Kohei Nawa, “Throne,” Musée du Louvre

Kohei Nawa’s Throne is on view at the Louvre this year as part of “Japonisme 2018: Souls in Harmony,” a city-wide exhibition program in Paris launched with the purpose of commemorating the 160th anniversary of diplomatic relations between France and Japan and the 150th anniversary of the Meiji Restoration. Installed beneath the soaring glass of I. M. Pei’s pyramids, Throne illuminates the entrance to the museum with startlingly glaring vibrance, an ornate and fiery centerpiece to an already imposing gateway. The monumental sculpture is 10.4 meters high and weighs three tons (the precise weight capacity of pyramid) and is comprised of an astonishing amalgamation of dense plastic material and golf leaf. Kohei Nawa, born in Osaka in 1975, commingles distinct polarities in this piece—digital media and Japanese craft, heft and suspension, jagged sharpness and sensuous curves—all of which cohere into an astonishing form of sculptural alchemy. The striking combination of protruding spikes and bubble-like forms was carved by robotic arms, while the dazzling gilt exterior was meticulously applied by hand by a team of Japanese artisans, a painstaking process that took months. 

Nawa has published an artist statement concerning this piece, asserting the following sentiment: “In our increasingly globalized world, diversity is an essential element in the transformation and growth of society. Single systems of absolute values and principles used to color the lives of large numbers of people under the rule of royalty or monarchy, but such coherence is now rare. However, the process of computers and artificial intelligence is accelerating, and if they reach the stage where they boast artificial intelligence, society and whole nations are likely to blindly follow them.” In this sense, Nawa’s sculpture asks viewers to consider the ideologies, mechanisms, and material trappings of power and authority, a prompt made all the more pressing through the throne’s prominent vacancy. Who will next “take the throne?” Is it possible that A.I. will eventually assume the influence formerly held by political regimes, by human beings? These are sobering questions that do not offer easy answers. Nevertheless, it is especially fitting that such an extravagant, imperious work has been installed not only within the museum’s glass pyramid, the very emblem of mighty writ in ancient Egypt, but also inside the Louvre itself, a former fortress of Phillip II of France during the late 12th and 13th centuries. Nawa has commented on the poignancy of the sculpture’s setting in an interview with Jae Lee of The Japan Times: “I see the location as a connecting portal of modern lifestyles and the past. From the street level, you enter the pyramid and (to get to the museum) you descend to where history lives.”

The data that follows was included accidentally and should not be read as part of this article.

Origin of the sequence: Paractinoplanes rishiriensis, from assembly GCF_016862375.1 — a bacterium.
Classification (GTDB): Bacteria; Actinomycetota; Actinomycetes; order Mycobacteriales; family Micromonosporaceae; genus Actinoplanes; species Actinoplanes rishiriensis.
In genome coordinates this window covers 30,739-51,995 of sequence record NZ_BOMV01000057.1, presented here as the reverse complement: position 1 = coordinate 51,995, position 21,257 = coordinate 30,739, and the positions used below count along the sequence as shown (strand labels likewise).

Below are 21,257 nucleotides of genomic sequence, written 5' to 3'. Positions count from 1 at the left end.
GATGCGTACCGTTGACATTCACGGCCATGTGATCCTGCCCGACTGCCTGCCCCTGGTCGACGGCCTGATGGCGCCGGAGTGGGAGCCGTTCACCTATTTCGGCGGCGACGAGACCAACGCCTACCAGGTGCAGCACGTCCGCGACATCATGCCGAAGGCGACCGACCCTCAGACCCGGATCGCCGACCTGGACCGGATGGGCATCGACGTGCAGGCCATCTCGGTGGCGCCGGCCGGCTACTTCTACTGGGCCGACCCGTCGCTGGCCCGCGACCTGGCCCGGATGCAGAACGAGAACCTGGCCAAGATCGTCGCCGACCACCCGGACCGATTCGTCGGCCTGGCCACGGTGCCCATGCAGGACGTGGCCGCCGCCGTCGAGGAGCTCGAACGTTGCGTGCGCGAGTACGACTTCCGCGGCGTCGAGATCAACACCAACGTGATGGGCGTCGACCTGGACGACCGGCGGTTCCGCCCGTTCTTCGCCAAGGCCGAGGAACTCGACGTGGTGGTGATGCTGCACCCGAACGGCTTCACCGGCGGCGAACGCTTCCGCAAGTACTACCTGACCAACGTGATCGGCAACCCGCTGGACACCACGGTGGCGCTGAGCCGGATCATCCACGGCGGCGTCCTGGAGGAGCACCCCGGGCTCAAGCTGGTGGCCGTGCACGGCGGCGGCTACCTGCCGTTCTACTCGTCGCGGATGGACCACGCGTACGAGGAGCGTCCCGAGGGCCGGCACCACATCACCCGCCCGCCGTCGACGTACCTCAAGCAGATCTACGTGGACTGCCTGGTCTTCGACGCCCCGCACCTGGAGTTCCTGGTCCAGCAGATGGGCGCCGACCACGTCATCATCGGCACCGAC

It is difficult to draw a concrete conclusion regarding the overall meaning and impact of Kohei Nawa’s Throne, especially in relation to the broader “Japonisme” theme of the Souls in Harmony exhibition program. I would postulate, however, that it is the work’s profound hybridity—as a sculptural synthesis of seemingly opposing entities, processes, and media— that is the key to its thematic resonance in this commemorative context. The very term “Japonisme” conjures a similarly bewildering, contradictory, and problematic host of meanings and connotations. The encounter between Japan and France, “East” and “West,” in the nineteenth century fomented a surge of images, materials, objects, and ideas that bespeak cultural entanglement and mutual influence during a time of immense geo-political change, escalating colonialist policies, mounting nationalism, and political upheaval. The combinatory quality of Throne, as well as its conspicuous commentary on power and influence, together invite us to consider the broader stakes of globalism today, in political, technological, and material terms. —Ramey Mize

The author outside of I. M. Pei’s glass pyramid, the entrance to the Louvre and the setting for Kohei Nawa’s “Throne.”


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November 2, 2018